Happy. Who doesn’t want and like to be happy? It can turn the doom and gloom into something far more optimistic; it brings enjoyment and pleasure; and it makes almost any task a brighter prospect. It can leave you feeling, to quote self-confessed Happy man, Pharrell Williams, “like a room without a roof”. But the elusive answer to what really makes us happy is something that perplexes us all, leaving us living in pursuit. So, my question to you is: what makes you happy?
I’m sure you can provide many quick answers to that. Perhaps along the lines of a new phone, a good exam result, a lottery win, one of your favourite songs coming on when shuffling a playlist, etc. Yes, these may provide a short-term burst of happiness, but this theme of ‘external circumstances being responsible for our happiness’ is not able to provide the deeper, long-term happiness we are talking about - the ‘true happiness’. A smile or general good feeling doesn’t mean that happiness has encapsulated your day-to-day life and outlook towards it.
So, if it’s not these materialistic, external factors causing such long-lasting emotion, what is really going on? On a smaller scale happiness is very subjective, but when entering the real happiness state of being, you begin to unlock a sense of fulfilment and a purpose in life. From a biochemical standpoint, it is a combination of different ‘happy’ hormones and lower levels of ‘sad’ hormones, specifically neurotransmitters (chemicals in the brain that provide stimuli to neurone receptors, causing a reaction/emotional change).
Primary examples of these neurotransmitters include oxytocin, pregnenolone and dopamine. Oxytocin, the ‘’love’’ hormone helps build healthy relationships and is released during social interactions and moments of physical intimacy such as childbirth and sex. The happy hormone, pregnenolone, is responsible for reducing and balancing the major stress hormone, cortisol, while also providing a boost in memory, focus and concentration. Dopamine and serotonin, hormones that both stimulate the pleasure centres of the brain and help with motivation, give us a sense of importance and reward us when we achieve our goals, desires or needs.
(Source: Toothpase for Dinner)
So, it is the interactions of this cocktail of hormones that help towards providing the happiness state of mind, however it is not as ‘simple’ as that. For the body to release these chemicals, it requires specific stimuli. Researchers have been looking into the actions or methods that will allow you to live a happy life, and a comprehensive study was performed at Harvard, over a 75 year period, looking into the origin of this happiness.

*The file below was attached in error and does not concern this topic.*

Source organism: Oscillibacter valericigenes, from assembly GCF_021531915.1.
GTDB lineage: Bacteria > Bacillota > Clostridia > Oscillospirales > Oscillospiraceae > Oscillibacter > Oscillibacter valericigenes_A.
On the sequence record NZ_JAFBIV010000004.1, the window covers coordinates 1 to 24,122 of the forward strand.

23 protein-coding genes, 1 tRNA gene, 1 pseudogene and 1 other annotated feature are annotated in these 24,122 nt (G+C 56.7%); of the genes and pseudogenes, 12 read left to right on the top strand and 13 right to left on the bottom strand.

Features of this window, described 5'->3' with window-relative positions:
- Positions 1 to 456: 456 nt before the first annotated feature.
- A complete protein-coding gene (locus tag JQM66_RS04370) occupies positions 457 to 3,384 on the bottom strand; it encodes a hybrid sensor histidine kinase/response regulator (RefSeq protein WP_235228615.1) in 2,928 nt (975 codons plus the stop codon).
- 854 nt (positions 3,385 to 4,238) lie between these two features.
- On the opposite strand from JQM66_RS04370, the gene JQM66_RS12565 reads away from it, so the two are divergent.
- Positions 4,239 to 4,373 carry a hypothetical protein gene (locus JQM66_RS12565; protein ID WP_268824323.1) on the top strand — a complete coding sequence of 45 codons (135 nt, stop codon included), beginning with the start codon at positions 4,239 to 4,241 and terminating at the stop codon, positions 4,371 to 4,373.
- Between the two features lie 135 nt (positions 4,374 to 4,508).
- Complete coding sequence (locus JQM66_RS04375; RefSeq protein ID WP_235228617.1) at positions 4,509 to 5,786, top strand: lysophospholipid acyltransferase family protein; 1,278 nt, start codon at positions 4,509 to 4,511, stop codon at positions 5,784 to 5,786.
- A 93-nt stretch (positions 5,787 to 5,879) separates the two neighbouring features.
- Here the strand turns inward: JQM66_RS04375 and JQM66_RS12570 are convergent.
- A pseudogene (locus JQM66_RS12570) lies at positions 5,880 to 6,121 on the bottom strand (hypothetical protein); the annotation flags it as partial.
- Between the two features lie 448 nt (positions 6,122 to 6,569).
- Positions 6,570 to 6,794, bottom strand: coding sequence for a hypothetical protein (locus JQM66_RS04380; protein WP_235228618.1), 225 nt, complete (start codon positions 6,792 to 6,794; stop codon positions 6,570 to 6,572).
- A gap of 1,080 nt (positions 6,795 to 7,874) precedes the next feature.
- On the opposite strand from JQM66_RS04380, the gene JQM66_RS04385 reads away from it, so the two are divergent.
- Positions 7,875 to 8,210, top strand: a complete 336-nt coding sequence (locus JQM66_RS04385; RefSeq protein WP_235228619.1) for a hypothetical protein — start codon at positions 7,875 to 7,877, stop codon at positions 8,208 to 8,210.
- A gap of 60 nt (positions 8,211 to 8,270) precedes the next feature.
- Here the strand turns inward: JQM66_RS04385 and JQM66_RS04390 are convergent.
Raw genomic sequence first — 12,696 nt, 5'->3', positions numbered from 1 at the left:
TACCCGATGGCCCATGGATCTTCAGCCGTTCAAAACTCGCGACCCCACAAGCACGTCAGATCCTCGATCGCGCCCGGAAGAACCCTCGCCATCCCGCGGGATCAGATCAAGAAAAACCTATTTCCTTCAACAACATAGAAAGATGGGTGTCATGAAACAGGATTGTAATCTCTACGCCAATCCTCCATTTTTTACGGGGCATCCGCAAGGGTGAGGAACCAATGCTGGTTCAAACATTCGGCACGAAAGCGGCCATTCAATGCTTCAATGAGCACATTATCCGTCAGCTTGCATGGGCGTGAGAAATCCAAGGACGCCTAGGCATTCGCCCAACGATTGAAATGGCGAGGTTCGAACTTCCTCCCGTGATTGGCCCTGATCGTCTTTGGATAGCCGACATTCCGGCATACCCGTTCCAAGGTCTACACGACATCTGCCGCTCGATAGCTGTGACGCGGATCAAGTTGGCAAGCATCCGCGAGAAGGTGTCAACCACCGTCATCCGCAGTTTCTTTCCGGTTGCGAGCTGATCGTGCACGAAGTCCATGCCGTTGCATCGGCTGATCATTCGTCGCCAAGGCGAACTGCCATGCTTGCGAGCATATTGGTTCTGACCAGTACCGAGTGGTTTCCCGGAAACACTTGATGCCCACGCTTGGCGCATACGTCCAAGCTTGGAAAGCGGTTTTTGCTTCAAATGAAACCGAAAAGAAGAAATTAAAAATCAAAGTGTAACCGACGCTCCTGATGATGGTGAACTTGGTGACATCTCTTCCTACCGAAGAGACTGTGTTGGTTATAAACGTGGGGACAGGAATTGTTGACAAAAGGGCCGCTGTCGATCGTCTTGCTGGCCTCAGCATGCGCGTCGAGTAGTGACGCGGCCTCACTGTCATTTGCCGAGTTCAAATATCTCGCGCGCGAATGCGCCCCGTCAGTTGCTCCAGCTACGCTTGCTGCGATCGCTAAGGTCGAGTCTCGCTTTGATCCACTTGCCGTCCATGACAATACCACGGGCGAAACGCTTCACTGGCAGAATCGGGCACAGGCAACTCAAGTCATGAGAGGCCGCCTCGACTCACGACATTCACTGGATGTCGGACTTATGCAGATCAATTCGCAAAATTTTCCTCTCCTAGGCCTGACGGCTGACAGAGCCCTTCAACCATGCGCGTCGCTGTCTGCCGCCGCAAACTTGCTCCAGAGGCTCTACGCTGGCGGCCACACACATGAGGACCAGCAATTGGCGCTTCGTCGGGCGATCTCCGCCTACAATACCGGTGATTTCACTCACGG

The Harvard Grant Study followed 268 undergraduate men throughout their lives from 1938, and tracked different aspects of their lives, over decades, from relationships to income, while monitoring their happiness. They found the ‘secret’ to happiness is linked to one key factor: relationships, specifically love. This may seem like a romanticised view, but true happiness comes from the deeper connections we develop with people. Humans are social creatures, we generally can’t be happy without other people. The moments we share with those around us, especially friends, family and/or partners, allow for the most memorable, happiest moments in life. From marriage to childbirth, these positive events hold the highest concentration of these ‘relationships’ we hold, making them (potentially) some of the happiest moments of our lives.
Another finding of the study, was that the common notion “money can’t buy you happiness”, was proven to be correct. As long as you reach the threshold needed to pay the bills and have some disposable income for little extras, you can be just as happy, on average, as someone earning millions. Your emotional well-being comes from limited stress, so as long as you are not worrying about your finances, as you can pay for everything you need and a bit of what you want, you have a good basis for happiness. Placing value on materialistic things (commodity fetishism), only gives you a source for short-term, superficial happiness as the ‘pleasure’ gained from buying something for yourself soon dissipates.
But, interestingly, studies have shown that ‘prosocial’ spending, buying a gift for someone else or donating to charity increases happiness and for a longer duration than the short-term buying for yourself. Another study goes further into this, showing that stronger relationship ties (family or close friends) will give a higher intensity level of happiness than weaker social ties (acquaintances). So, money itself may not increase your happiness, but where you spend your money could play a significant role as it can reinforce an emotional connection, or provide altruistic happiness from helping others.
Martin Seligman, a pioneer of Positive Psychology, a field of psychology looking into happiness, says that real happiness is derived from finding meaning in what you do and an engagement with life. This gives a purpose for your life, and allows for the deeper happiness to flourish. Research has shown that finding a ‘flow’ within your life, also allows for an increased happiness. The concept of ‘flow’ is based on finding the equilibrium between boredom and anxiety, the perfect point at which you are being challenged, but not pressured and rushed to do what you’re doing.
It is these secrets of relationships, finding your flow and purpose in life, and even spending your money in the right way, that can truly lead you to the life of happiness. Cultivating love and close relationships with other people is where the true ‘richness’ and happiness lies. What really makes us happy is those around us, and if we limit stress and increase these strong connections, happiness will often bloom.